• Nuts – Cashews, almonds, walnuts, peanuts (all nuts are rather high in protein, listed here are the cheaper ones).
  • Seeds – Quinoa, sesame seeds, sunflower seeds, pumpkin seeds, chia seeds, lotus seeds, tahini, boiled jackfruit seeds (try it it’s yum!), etc.
  • Others – Spirulina 

Contains less protein but don’t skip them! (you’ll see why soon):

  • Veggies – Sprouts (soy/green bean sprouts), starches (pumpkin, sweet potatoes, potatoes, pumpkin, yam), broccoli, corn, spinach, string beans, french beans, sweet peas,
    holland peas etc.
  • Fungi & algae – All mushrooms (oyster, enoki, woods ear etc) and seaweeds (wakame, kelp etc) have various amounts of protein.
  • Fruits – Coconut meat, guava, dates, avocados, durian, jackfruit, banana, prunes, etc.

Unsure of amounts? Google “(food name) protein” for USDA’s estimates or use a food tracking app like MyFitnessPal. What all these sources do not have is cholesterol!

About protein combining

Protein is made of 9 amino acids. Most plant proteins are known as incomplete proteins, as most plants do not contain all 9. It has been an old myth from 1971 that vegetarians and vegans must combine protein sources but newer studies shown that it isn’t necessary. A healthy body knows how to store and balance the amino acids from plants with any amount of protein. There’s no need to eat all 9 aminos within every bite. In fact there are good sources of complete proteins – hemp, chia, spirulina, soybeans, quinoa, buckwheat etc. Thus, getting enough calories from varied and minimally processed foods is important!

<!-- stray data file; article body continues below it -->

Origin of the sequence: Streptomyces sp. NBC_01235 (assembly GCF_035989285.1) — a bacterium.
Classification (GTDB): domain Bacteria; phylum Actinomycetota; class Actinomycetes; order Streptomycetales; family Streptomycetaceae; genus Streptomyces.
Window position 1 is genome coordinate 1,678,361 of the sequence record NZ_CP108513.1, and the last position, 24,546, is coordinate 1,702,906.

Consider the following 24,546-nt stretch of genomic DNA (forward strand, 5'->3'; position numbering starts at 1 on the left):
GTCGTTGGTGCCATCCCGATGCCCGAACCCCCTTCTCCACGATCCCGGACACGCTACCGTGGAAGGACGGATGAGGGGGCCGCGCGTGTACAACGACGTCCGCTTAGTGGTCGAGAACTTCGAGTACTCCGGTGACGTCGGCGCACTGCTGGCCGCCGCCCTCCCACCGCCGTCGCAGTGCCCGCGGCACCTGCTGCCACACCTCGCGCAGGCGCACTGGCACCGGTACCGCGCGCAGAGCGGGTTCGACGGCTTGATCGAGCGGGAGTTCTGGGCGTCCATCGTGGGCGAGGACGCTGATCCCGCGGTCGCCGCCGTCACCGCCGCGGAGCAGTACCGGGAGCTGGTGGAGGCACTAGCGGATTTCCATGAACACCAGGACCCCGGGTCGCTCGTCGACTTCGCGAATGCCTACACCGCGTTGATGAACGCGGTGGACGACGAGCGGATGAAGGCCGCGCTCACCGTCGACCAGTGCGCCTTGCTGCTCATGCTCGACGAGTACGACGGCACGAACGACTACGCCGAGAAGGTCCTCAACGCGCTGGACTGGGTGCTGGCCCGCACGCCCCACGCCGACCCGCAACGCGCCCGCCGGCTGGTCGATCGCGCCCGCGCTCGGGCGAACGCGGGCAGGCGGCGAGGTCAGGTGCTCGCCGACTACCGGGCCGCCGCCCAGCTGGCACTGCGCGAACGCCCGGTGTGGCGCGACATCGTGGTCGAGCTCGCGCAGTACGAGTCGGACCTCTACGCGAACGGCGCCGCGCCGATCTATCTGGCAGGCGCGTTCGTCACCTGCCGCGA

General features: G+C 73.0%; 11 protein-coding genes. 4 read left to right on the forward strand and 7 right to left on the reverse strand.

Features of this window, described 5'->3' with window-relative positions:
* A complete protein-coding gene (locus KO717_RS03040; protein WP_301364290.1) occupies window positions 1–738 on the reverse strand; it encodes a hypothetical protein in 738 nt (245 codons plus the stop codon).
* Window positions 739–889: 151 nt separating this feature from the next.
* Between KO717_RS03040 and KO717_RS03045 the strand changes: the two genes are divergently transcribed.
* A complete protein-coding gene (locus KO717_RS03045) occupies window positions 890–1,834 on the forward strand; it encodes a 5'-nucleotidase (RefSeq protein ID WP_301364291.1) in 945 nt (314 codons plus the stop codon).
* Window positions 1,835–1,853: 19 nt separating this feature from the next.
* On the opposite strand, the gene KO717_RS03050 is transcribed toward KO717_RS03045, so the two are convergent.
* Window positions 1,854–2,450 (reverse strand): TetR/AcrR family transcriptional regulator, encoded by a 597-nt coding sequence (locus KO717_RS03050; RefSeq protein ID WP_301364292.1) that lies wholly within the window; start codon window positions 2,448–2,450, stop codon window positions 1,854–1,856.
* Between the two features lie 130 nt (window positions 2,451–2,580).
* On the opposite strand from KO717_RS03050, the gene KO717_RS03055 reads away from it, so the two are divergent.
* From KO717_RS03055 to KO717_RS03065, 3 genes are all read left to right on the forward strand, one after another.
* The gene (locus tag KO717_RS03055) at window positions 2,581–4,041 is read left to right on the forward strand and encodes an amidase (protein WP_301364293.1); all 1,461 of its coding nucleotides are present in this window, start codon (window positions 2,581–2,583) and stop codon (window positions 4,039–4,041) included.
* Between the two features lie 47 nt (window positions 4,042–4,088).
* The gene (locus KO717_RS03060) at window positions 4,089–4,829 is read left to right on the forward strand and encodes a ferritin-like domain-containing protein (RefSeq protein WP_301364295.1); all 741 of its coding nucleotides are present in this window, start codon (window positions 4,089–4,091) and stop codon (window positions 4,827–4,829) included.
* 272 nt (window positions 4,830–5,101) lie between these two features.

If you’re an athlete, vegan bodybuilder Robert Cheeke has an excellent introduction to plant-based fitness. Singapore-based athletes Luke and Emilie Tan spoke about how going plant-based was the main factor for increased performance. Personally I know many Singaporean vegan runners and they consume large amounts of fruits and veggies! If you want a more comprehensive analysis with references, check out this protein report written by my friend Victor who is also a personal trainer.

Luke

(Local bodybuilder Luke Tan won 1st overall for Spartan Race 2016 opens.)

Iron

Dried beans and dark green leafy veggies taken with Vitamin C are the best iron sources – even higher per calorie than animal sources. It’s true that our body absorbs plant-based iron less efficiently – but no worries, there’s an easy hack. Simply eat iron-rich plants with a good source of Vitamin C in a meal to ensure max absorption.

Avoid:

  1. Taking tea, coffee and calcium-rich foods at the same time as an iron source they inhibit iron absorption.